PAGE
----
“Politicians, but we ourselves have retreated into a pessimistic vision of the world, and I think the reason for that was that somewhere in the late 1980’s, politicians gave up on having a picture of a better future. It happened for all sorts of reasons, it happened because of economic crisis, it happened also because of the rise of individualism, it’s very difficult to have one uniting vision when everyone wants to be an individual. But what replaced the idea – The old idea of going to build a better world, as you and me giving the politicians a vote, as that died away, what politicians turned to was, in order to keep power and their prestige in society they turned to the idea of risk, (I think risk is one of the real underlying things in our society that hasn’t been examined) – Instead of saying, ‘I’m going to take you to another world which is better’ what they said was ‘There are dark and terrifying things out there in the future’ coming towards us like some sort of dark, strange, hungry animals.”

Popular culture has become a reflection of our pessimism, but it also runs deeper, we are warned by politicians, scientist and experts about dangers hidden in the future, from terrorist sleeper cells, economic crisis and refuges, to dangers directly about ourselves on how we look and what we should and shouldn’t eat, our entire culture is drowning in pessimism as means to control and there is now no real vision of a better future; popular culture, the arts, mainstream media, all now reflect that pessimism that is fed to use by those experts and politicians adding fuel to the fire.

The only way it seems, to create real change, is through popular culture. The traditional arts have lost its power, mainstream media doesn’t have the trust from the public and we have to look for new ways to affect popular culture from the outside. It is possible that the answer may lie within independent publishing, and what I will call the individualism arts (which is basically, photographers, designers and illustrators etc. Who are all working individually, outside of collectives, communities and companies) and use political ideologies within the creative process. It is also possible that by adopting new models of work that incorporate individualism into collective movements, that a shift in the way a project is seen or produced will ultimately have an effect on real change and visions for the future. Participatory workflows that involve the community in both production and/or distribution, with potentially better guidelines to a more ethical work process for both parties [The public and the creators].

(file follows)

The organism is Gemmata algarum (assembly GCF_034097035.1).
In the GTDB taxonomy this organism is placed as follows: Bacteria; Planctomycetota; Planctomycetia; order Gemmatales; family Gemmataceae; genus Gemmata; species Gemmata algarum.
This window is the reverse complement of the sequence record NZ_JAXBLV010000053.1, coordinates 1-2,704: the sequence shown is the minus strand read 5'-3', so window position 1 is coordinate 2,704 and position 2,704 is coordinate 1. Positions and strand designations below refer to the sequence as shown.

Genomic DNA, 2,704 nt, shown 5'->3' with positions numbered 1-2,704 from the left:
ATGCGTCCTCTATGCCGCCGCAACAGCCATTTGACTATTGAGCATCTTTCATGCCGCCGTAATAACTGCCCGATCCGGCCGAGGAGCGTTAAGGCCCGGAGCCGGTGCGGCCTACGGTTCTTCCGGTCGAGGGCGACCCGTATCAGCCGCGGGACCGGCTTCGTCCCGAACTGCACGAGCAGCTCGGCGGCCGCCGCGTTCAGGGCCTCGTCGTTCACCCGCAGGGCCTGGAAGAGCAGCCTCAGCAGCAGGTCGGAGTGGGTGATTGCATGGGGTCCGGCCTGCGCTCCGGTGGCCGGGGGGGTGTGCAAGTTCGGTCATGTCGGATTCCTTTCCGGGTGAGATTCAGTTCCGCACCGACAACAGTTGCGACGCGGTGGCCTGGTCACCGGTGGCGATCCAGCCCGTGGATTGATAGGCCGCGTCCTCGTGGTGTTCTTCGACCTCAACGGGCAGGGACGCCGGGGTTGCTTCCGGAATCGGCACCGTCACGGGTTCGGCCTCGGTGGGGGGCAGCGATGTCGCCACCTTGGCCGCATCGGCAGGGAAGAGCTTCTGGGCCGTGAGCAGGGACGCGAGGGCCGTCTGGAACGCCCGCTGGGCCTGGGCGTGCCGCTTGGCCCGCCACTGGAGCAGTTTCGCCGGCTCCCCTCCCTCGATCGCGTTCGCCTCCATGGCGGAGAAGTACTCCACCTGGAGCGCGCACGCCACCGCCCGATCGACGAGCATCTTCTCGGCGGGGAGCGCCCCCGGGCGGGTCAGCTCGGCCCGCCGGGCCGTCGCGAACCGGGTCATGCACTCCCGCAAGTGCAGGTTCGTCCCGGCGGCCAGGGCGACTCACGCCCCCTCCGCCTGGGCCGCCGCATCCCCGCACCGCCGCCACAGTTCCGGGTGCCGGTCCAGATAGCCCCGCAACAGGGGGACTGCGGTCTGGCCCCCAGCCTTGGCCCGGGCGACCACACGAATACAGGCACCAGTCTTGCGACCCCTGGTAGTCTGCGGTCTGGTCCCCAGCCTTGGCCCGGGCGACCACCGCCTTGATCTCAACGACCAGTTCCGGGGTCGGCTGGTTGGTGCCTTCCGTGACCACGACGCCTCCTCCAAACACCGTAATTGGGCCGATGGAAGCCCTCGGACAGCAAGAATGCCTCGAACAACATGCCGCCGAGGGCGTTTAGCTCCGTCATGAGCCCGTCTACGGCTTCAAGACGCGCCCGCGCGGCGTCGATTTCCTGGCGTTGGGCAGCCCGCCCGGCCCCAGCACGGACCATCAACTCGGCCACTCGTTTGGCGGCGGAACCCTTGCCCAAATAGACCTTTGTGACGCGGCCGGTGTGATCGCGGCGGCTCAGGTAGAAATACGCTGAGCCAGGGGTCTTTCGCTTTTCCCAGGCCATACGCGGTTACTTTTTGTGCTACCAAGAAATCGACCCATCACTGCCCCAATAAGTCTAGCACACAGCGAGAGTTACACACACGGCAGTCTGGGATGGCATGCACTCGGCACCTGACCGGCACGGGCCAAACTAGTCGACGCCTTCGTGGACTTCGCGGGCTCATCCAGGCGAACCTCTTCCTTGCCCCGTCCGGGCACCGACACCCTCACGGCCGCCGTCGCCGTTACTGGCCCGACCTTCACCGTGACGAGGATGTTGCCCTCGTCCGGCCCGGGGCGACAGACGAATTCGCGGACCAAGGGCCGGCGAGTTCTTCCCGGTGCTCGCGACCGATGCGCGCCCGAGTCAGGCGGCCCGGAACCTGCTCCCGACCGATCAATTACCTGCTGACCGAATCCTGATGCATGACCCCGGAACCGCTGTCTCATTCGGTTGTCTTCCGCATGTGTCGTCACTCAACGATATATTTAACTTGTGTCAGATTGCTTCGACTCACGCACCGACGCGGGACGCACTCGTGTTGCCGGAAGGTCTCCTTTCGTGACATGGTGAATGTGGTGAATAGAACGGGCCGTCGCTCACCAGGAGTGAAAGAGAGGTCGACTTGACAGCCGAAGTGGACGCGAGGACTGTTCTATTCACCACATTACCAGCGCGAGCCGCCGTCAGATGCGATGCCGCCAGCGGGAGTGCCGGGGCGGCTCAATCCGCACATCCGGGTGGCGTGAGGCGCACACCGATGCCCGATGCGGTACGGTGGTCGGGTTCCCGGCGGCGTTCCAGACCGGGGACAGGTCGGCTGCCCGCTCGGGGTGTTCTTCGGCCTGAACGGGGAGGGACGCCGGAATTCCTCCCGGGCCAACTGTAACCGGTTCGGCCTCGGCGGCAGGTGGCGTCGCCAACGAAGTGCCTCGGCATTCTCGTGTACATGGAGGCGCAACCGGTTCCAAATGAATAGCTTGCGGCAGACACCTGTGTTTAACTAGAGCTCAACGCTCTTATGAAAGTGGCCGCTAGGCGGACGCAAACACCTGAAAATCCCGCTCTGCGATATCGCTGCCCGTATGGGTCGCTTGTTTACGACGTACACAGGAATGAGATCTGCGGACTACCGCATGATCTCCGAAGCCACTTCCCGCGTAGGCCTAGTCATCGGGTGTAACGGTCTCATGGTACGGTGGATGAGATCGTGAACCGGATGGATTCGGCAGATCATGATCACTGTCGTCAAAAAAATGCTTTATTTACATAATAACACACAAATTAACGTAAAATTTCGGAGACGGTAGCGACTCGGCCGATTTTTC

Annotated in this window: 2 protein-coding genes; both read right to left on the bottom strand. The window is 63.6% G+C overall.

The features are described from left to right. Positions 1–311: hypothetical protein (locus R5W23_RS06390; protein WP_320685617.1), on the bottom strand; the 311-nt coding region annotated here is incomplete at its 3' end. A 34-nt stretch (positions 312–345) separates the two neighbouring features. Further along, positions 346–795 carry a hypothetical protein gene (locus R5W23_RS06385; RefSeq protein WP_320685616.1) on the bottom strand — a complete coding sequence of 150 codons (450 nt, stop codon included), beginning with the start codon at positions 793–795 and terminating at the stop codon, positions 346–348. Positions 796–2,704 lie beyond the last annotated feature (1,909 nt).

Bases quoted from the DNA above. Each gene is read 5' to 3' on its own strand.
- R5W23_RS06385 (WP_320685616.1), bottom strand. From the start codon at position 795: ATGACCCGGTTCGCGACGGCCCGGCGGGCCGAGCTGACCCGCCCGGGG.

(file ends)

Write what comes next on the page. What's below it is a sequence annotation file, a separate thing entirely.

Collectivism not just as an alternative, but to work alongside the individual process could change the way we work as creative communities, they could be more inclusive without segregation, or corporate control, but also become different networks of communities that talk and work together adopting political and social ideologies that further better visions of the future.

Read below-adopting ideas and further linked articles from The Bottom Line.


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:PDF: Lauren Cornell’s Form – Volume Reflection on Contemporary Publishing

We Are Open Studio : Manifesto

The Manifesto of HORT Band

Reading Room – Rupert
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OPEN BOOKS – Exhibitions & Publications